……..from — Initialize interval set to contain a single interval, the array’s entire index range:
……..…..create intervals.make_one (a.lower |..| a.upper)…. ..……..
……..…..— See below
……..…..intervals.is_empty — Stop when there are no more intervals in set
……..…..picked := intervals.item — Pick an interval from (non-empty) interval set.
……..……if picked.count > 1 then — (The precondition of partition holds, see below.)
……..……..…..partition (picked.lower, picked.upper) — Split it, moving small items before and large ones after pivot.
……..……..…..intervals.extend (picked.lower |..| pivot) — Insert new intervals into interval set: first
……..……....…intervals.extend (pivot + 1 |..| picked.upper) — and second.
……..…...intervals.remove (picked) — Remove interval that was just partitioned.
Eiffel note: the function yielding an integer interval is declared in the library class INTEGER using the operator |..| (rather than just ..).
The query item from SET, with the precondition not is_empty, returns an element of the set. It does not matter which element. In accordance with the Command-Query Separation principle, calling item does not modify the set; to remove the element you have to use the command remove. The command extend adds an element to the set.
The abstract idea behind Lampsort, explaining why it works at all, is the following loop invariant (see  for a more general discussion of how invariants provide the basis for understanding loop algorithms). We call “slice” of an array a non-empty contiguous sub-array; for adjacent slices we may talk of concatenation; also, for slices s and t, s <= t means that every element of s is less than or equal to every element of t. The invariant is:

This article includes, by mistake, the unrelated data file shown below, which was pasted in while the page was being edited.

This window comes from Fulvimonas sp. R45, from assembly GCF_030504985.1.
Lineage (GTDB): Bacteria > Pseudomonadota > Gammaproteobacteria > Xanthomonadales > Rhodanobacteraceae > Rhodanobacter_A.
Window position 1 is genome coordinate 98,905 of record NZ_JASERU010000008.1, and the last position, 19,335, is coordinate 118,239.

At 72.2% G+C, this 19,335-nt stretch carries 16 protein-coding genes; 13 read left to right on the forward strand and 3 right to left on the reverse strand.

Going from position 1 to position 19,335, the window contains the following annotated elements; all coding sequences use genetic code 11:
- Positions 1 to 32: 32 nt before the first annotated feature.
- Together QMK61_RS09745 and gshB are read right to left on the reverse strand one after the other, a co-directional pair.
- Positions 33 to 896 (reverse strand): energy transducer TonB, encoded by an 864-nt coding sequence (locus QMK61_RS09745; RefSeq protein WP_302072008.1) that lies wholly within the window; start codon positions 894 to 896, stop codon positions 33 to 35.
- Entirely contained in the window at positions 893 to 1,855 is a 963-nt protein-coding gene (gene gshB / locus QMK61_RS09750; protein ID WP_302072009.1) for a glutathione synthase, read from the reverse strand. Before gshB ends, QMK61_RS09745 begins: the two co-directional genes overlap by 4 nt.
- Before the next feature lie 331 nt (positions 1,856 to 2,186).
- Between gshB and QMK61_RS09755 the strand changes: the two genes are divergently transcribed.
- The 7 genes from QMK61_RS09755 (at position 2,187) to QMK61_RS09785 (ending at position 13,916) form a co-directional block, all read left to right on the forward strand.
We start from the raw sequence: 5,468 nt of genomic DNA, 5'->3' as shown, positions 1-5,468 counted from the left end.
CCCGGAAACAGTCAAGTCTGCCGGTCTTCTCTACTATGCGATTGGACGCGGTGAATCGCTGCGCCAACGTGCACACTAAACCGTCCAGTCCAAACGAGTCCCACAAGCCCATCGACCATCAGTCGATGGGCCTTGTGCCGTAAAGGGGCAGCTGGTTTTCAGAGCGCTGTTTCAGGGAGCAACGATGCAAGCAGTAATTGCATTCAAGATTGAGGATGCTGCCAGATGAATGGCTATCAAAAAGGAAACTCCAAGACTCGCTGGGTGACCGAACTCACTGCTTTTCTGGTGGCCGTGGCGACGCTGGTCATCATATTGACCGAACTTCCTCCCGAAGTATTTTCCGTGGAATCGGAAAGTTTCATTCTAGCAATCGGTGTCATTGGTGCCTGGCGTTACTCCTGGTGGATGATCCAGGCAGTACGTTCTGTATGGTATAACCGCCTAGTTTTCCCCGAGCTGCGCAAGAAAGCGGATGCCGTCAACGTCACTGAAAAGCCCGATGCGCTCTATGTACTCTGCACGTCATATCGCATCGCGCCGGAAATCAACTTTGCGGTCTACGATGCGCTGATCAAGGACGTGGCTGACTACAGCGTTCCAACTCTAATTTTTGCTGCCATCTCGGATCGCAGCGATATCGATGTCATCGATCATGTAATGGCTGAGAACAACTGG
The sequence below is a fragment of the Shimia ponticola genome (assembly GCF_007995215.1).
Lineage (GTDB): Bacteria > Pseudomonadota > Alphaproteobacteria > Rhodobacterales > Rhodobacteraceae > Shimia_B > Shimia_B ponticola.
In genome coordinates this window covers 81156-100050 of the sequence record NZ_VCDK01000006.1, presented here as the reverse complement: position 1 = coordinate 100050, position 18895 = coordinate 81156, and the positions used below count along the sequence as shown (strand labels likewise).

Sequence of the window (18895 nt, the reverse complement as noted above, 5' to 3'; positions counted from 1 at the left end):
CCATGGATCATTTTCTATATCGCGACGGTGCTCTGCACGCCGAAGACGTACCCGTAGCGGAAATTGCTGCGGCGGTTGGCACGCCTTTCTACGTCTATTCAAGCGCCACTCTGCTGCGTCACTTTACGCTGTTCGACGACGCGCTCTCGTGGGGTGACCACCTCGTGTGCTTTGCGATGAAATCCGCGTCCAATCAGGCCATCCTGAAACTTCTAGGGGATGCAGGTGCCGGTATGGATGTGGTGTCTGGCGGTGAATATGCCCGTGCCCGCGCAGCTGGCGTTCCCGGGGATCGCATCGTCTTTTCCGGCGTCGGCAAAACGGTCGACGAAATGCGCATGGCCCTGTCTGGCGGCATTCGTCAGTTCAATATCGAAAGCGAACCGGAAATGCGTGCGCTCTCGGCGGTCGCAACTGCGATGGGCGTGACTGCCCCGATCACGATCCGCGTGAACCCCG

a is the concatenation of the members of a set slices of disjoint slices, such that:
– The elements of a are a permutation of its original elements.
– The index range of any member of slices having more than one element is in intervals.
– For any adjacent slices s and t (with s before t), s <= t.
The first condition (conservation of the elements modulo permutation) is a property of partition, the only operation that can modify the array. The rest of the invariant is true after initialization (from clause) with slices made of a single slice, the full array. The loop body maintains it since it either removes a one-element interval from intervals (slices loses the corresponding slice) or performs partition with the effect of partitioning one slice into two adjacent ones satisfying s <= t, whose intervals replace the original one in intervals. On exit, intervals is empty, so slices is a set of one-element slices, each less than or equal to the next, ensuring that the array is sorted.